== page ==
Lawrence Frank is giving the Pistons freedom to improvise on offense after defensive stops.
“We give the ultimate gold ticket to players,” Frank said. “If we get stops, we just play out of basketball principles. We don’t run set plays off of misses. So if I’m a player and I want freedom, I’m going to get stops.”
Frank has encouraged Brandon Knight – a player Pistons scouts felt was the fastest from end to end with the ball in his hands in college basketball last season – to play at a faster pace.
“The last couple of years, and even the championship years, this was one of the slower-paced teams in the league,” Frank said. “It’s not ‘six seconds or less,’ but we have to attack before the defense is set. You see all the advantages to it. Not only do you get open shot opportunities, but you have so many mismatches. You have big against small, small against big, which may indirectly lead to penetration, may lead to offensive rebounding. There are so many benefits to it, but it all starts with getting stops.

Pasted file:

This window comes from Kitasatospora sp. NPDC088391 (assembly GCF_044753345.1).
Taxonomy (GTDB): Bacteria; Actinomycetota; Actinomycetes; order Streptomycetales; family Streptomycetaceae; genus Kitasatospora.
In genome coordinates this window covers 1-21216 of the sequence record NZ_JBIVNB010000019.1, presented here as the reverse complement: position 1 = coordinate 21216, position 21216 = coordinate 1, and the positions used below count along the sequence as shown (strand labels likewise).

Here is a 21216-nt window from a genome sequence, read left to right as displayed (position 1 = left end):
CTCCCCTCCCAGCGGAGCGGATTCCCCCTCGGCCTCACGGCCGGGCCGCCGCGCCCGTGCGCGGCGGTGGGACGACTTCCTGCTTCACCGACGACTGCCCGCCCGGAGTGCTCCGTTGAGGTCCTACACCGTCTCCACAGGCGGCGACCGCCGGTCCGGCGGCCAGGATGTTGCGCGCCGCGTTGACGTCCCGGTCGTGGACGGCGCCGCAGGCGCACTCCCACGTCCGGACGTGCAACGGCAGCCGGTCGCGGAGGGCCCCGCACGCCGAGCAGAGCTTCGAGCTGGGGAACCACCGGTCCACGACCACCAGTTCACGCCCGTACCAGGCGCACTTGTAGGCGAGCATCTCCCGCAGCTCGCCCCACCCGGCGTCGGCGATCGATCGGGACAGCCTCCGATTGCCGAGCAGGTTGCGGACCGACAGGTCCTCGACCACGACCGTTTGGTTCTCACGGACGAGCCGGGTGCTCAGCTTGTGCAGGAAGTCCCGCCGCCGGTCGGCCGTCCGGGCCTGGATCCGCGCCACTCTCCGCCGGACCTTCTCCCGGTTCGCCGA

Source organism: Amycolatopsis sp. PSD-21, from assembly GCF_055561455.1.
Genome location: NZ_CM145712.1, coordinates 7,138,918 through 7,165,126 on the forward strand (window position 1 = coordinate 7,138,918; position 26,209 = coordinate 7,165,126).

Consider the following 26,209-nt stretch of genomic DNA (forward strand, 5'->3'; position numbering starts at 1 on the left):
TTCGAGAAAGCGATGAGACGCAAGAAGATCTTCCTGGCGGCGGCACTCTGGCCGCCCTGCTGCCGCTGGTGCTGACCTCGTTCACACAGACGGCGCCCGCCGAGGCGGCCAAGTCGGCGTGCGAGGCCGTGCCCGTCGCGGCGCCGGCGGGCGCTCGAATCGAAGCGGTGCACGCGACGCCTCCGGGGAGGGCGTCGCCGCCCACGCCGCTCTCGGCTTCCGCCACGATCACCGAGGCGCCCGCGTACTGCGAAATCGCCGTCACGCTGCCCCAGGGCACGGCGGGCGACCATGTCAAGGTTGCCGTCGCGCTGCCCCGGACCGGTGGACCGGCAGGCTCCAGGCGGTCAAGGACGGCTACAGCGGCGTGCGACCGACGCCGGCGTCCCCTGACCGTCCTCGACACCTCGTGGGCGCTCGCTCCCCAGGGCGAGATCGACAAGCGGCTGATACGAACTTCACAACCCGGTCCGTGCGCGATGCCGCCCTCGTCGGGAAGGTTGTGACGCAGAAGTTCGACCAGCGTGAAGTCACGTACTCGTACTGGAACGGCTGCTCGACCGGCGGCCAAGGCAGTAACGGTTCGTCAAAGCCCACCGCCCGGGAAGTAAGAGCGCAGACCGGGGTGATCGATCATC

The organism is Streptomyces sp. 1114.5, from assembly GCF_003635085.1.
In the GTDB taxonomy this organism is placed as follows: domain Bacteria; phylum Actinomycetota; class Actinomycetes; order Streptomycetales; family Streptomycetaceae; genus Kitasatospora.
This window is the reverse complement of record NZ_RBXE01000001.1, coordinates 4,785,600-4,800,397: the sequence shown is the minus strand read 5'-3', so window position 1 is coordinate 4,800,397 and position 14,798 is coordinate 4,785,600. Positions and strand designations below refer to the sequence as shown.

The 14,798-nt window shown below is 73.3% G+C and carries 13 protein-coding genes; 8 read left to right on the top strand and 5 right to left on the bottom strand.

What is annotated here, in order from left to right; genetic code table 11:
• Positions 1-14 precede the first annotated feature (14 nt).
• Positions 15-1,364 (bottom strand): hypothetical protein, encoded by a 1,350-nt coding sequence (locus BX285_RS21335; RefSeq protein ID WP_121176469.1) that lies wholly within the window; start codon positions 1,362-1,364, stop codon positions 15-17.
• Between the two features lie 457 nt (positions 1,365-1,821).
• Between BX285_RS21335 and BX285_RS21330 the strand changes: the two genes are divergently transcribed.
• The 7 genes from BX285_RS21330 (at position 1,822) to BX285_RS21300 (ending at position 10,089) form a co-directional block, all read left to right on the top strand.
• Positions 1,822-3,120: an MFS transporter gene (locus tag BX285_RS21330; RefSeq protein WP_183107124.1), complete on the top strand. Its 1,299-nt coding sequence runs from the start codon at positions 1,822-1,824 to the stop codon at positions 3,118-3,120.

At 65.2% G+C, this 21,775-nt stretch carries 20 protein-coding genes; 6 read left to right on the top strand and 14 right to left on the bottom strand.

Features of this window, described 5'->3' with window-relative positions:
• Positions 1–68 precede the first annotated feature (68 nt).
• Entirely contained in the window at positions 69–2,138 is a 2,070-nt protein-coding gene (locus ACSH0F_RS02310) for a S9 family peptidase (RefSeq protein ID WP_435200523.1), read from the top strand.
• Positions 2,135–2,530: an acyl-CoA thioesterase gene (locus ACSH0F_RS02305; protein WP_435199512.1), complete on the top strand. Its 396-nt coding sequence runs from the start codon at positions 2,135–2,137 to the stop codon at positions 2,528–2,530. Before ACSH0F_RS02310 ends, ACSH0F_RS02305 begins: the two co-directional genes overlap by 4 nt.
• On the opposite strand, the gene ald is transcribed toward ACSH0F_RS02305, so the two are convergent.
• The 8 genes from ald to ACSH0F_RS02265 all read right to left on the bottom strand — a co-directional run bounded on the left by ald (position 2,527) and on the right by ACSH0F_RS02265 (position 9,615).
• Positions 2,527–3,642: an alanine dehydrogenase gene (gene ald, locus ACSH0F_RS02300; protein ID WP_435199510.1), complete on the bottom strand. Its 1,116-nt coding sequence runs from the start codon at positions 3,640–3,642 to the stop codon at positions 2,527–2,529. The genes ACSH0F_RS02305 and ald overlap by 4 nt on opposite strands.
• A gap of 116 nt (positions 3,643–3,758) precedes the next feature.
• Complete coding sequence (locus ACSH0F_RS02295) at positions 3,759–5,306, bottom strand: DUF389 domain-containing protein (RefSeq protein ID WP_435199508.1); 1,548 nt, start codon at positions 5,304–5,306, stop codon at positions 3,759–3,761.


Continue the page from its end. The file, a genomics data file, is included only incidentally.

“You get the rebound, you outlet the ball as far up the floor as possible. The first thing you’re going to look to do is, anyone ahead of the ball, you’re going to advance it. If not, we call ’em rack attacks. So you’ve got to attack the rack. We’ve got two guys who are great speed dribblers in Brandon Knight and Rodney Stuckey. We fully encourage it and want them to get into the paint and create and that’s a big part of their game. It has to be an attack mentality.”